This was supposed to be a monthly cooking event for the est blog crew. As with most things which are planned, things get in the way and it was hard to get all the EST crew together on the same day for a cook up. Instead, my girlfriend and I decided to cook up a french meal for her family. Most the cooking was her, I was enjoying the life of being crippled by laying in front of the couch but chiming in when required.
The French cuisine is amongst the most highly regarded in the world. Deciding on a couple of dishes from millions was the most difficult task. In saying that, one thing we did want to do is aim for a couple of classics and possibly choose dishes that would challenge our cooking abilities (or lack of in my case).
After coming up with at least 5 things we wanted to try, it was obvious that this was going to be alot more difficult than we had expected.
Salmon Tartare cornet
My girlfriend has never stepped foot on to the good US of A, however I think she knows more about the famed chef Thomas Keller than most Americans. Thomas Keller was first brought to her attention after following French Laundry at Home, and then reminded once again whilst reading a particular post on whiteonricecouple, one of our favourite blogs. Inspired by the post, Linda decided to attempt Keller’s version of the cornette.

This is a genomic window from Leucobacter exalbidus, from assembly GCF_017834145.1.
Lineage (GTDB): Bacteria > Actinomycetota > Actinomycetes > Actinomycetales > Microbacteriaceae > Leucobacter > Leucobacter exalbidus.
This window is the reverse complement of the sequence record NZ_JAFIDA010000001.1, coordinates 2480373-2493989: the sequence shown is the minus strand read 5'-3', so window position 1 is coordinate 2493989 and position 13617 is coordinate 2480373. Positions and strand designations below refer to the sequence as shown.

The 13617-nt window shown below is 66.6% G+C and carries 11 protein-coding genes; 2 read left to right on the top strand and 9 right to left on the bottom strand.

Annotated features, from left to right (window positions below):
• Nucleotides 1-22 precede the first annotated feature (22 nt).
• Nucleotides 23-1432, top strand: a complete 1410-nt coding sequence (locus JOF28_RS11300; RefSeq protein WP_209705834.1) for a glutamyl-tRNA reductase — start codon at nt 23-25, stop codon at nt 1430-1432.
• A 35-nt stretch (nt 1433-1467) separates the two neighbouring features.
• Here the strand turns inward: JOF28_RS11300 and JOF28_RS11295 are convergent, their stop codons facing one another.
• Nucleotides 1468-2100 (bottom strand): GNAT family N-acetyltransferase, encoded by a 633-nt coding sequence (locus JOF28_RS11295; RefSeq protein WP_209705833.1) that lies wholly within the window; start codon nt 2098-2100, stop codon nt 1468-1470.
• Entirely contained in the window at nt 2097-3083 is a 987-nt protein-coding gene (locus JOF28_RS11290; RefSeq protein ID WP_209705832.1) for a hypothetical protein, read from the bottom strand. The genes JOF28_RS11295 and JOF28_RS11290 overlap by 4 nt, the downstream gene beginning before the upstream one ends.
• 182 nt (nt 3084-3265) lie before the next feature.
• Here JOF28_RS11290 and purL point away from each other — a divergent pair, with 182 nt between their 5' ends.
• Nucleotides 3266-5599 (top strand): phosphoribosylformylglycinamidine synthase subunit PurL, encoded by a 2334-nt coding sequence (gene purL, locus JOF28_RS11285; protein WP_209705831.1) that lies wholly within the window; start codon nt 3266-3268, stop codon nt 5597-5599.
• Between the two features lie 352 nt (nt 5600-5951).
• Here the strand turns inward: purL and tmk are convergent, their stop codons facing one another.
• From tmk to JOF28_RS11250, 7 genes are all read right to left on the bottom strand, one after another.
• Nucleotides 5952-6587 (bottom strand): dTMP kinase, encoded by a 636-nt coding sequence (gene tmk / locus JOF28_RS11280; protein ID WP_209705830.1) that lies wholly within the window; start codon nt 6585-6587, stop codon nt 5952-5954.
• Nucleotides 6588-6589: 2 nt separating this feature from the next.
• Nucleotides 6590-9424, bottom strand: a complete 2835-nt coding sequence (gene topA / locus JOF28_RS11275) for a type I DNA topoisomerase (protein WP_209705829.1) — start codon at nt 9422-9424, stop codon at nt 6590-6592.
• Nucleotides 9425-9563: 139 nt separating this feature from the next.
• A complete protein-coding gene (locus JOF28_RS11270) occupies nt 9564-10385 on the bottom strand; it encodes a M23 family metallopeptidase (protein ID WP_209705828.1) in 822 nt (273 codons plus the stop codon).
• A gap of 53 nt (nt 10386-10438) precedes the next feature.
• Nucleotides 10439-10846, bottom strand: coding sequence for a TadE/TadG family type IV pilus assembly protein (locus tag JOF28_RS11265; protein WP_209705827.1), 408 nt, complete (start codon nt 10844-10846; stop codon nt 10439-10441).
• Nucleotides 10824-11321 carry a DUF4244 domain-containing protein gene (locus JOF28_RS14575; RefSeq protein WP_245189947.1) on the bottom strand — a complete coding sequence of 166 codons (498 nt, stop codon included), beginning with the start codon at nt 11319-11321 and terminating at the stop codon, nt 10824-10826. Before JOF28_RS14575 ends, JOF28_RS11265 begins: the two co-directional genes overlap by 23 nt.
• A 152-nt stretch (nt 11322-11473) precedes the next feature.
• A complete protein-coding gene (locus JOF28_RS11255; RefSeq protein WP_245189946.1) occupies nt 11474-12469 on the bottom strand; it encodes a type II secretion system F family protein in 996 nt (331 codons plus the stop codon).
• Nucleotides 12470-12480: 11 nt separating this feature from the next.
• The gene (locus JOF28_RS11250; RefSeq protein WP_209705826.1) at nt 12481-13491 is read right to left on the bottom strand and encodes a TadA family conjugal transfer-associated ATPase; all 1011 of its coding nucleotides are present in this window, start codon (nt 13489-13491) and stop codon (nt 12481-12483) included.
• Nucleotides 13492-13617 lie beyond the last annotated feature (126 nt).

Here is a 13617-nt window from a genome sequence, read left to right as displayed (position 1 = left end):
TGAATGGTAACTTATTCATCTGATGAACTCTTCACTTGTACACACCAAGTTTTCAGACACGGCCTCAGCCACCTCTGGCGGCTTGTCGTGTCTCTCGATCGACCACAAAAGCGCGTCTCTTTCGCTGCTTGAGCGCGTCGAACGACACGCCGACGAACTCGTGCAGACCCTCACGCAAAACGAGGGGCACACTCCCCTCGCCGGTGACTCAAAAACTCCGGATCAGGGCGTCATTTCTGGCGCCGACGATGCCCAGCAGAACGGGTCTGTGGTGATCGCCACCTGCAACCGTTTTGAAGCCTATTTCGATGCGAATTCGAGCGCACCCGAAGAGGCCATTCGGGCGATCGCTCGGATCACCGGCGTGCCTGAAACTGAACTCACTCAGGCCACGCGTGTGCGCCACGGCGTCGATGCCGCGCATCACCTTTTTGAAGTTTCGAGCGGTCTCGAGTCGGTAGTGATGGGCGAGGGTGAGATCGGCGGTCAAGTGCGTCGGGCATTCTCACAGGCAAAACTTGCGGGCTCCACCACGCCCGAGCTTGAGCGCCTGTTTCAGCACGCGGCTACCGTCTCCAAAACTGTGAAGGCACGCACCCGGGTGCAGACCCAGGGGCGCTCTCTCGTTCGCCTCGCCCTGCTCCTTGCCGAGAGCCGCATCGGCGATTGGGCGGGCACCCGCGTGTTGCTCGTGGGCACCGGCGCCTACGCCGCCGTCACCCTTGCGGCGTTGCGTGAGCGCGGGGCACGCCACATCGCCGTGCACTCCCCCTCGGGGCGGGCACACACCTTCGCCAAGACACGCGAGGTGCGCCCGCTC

The ingredients required were widely available, so that was not a problem. The recipe to follow was also very manageable, so that was good. The biggest hurdle for the dish was actually making the cornette itself. Initially, she did not have the necessary stencil to create a perfect circle, with a little improvisation, she used the piece of plastic that’s usually placed at the bottom of enviro bags which keeps the bottom of the bag flat. she used the lid of a container to trace the circle, and finally cut out the hole. Thomas Keller in his French Laundry book did not mention what a bitch it would be to actually fold the cornets over the mold. After throwing away half a dozen of failed cornets and burning her fingertips, she finally got the hang of
Once all the individual components were assembled, all the pain and frustration was so worth it. Each mouthful of flaky buttery cornette was accompanied by rich salmon belly tartare and tangy onion creme fraiche mixture. What a great way to start off our meal.
French onion soup with gruyere cheese
Besides frogs and snails, what could be more french then French onion soup ? The result of a broth consisting of beef shanks which had been simmering for about 4 hours, and the final inclusion of caramelised onion resulted in a robust soup. Topped with freshly baked crusty bread and plenty of Gruyere cheese which quickly melted under the grill just before serving made this soup belissimo, or should I say délicieux.
Melted cheese atop a piece of soup soaked bread.
Salmon confit with caviar